I get carried away with this song as Jimi is so obviously bored of playing this hit that he decides to guitar acrobatics and treat the listener to lots of wailing feedback. Then I am jolted out of my skin by the rather loud horn of car wanting to pass me on this single track road. God knows how long they were behind me! There was a bit of a queue behind them though!!! So after being hassled by this motorist, I use the 30 or so seconds at standstill to check out the map. It’s not looking good.

Love Or Confusion 3.13
No, it was definitely confusion! Up ahead there is a woman on a bike checking out her own map. She beckons me over to tell me that I should have crossed a field back at the last left turn! But she points me right and seems to think that the distance is the same either way. It turns out in retrospect that the Yeovil runner had shouted to me when she noticed I had gone wrong but due to Hendrix blasting through my head it was in vain! By the end of this song I had rejoined the official route and could now understand the map!

Red House 3.44
I still had the runner in front pegged to about 15 yards and was weighing up how much I could push harder now or push when we got to the dreaded Mump – which according to the terrain printout given to me By Phil, looked like Everest! (I’m sure Richard & Lesley will put me right about this assumption!!!)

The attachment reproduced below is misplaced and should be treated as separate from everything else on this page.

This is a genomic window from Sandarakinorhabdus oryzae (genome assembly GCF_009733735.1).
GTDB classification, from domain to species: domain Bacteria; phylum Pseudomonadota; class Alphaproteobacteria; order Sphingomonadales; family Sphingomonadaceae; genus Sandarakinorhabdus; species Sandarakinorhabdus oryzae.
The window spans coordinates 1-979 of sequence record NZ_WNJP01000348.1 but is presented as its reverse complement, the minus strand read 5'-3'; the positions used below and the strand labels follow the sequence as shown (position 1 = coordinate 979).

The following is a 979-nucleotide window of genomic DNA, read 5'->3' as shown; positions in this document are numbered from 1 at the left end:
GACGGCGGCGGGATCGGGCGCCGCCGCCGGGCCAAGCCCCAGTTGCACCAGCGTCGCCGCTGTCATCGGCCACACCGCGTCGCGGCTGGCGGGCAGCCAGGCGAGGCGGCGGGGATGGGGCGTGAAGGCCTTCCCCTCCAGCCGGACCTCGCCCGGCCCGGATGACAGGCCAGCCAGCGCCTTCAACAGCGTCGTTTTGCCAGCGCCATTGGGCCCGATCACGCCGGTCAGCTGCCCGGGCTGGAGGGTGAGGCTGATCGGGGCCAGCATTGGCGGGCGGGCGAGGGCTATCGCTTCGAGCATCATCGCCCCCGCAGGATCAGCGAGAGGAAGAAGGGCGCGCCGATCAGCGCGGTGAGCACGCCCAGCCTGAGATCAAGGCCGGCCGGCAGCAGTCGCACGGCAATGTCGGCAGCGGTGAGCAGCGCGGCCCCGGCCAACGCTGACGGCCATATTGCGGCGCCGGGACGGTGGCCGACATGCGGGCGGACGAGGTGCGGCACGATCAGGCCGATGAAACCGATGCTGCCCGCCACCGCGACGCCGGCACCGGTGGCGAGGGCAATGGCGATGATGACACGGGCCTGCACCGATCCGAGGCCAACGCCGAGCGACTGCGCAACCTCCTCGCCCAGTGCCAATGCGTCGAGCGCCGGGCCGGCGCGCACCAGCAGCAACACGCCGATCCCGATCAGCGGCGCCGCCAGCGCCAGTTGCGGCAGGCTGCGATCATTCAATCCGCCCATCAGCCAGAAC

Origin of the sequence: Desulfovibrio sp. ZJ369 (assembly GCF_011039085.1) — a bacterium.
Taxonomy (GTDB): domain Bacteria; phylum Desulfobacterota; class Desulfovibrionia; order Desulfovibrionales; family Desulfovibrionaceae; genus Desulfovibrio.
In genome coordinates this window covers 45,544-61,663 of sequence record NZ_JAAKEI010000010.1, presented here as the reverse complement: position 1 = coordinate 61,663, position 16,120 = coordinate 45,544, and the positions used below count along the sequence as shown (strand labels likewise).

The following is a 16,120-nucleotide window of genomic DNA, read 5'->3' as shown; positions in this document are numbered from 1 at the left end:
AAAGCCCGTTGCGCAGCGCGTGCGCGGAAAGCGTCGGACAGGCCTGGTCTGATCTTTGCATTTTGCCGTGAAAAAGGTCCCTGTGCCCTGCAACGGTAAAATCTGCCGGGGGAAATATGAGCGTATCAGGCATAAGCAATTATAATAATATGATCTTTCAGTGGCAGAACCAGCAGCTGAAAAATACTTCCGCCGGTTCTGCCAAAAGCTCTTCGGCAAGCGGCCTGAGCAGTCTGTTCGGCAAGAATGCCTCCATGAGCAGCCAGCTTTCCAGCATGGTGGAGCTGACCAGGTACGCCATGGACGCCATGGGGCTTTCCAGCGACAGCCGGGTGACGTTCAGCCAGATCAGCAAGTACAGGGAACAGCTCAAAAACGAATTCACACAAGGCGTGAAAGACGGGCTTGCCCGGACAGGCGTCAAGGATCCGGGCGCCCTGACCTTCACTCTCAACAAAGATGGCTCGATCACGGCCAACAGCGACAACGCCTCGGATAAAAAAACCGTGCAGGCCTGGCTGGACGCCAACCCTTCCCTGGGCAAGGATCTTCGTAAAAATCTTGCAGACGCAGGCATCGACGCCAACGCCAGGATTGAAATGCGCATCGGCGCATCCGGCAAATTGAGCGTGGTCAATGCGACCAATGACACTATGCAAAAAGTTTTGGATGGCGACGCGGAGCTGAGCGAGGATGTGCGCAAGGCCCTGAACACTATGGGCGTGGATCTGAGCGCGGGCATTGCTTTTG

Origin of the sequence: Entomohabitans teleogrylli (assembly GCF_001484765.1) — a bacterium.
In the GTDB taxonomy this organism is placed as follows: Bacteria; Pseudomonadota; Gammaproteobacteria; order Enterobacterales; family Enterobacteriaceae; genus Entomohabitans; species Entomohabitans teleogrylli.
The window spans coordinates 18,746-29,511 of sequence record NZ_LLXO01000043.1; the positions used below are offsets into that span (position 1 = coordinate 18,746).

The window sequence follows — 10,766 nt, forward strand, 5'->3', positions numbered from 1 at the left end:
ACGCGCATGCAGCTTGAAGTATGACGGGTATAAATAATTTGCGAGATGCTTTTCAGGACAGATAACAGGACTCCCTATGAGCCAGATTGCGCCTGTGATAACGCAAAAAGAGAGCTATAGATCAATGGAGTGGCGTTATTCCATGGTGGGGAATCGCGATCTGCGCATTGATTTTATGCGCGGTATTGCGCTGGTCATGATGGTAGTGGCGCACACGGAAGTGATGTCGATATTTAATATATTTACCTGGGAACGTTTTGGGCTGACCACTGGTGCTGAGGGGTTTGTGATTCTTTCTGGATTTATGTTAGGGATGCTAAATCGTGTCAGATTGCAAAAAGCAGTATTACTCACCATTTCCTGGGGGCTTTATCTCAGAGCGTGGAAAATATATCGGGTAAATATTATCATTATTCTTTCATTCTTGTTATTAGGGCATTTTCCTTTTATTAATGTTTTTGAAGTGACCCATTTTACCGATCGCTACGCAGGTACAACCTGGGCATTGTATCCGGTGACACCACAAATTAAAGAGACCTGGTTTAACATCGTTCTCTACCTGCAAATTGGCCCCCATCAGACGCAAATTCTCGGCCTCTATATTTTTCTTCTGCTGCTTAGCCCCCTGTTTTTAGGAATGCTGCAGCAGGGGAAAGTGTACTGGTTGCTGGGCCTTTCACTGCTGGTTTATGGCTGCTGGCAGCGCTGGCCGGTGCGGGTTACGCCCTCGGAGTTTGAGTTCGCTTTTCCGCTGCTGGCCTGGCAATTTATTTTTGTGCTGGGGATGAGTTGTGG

Red House had a good beat and I was able to pick up my pace a little and close the gap even more on the runner in front.

EXP 1.55
Foxy Lady (Live) 5.19
Back on the canal path and scanning the horizon for the Mump. Dan had said that Leg 2 is good, you just locate the Mump on the horizon and head straight for it. (???!!!!) You can’t see the Mump from Bridgwater Docks!!! However, my spirits were high, pace was good, I hadn’t stopped for a rest yet and had no intention of doing so – which surprised me as my last 2 runs had been lousy! There was a tractor mowing the canal bank and the grass was quite slippery under foot. Still no breeze and the mist was beginning to lift a little.

Hey Joe 3.30
Starting to get bored of the canal now, it seems to go on for ages!

51st Anniversary 3.16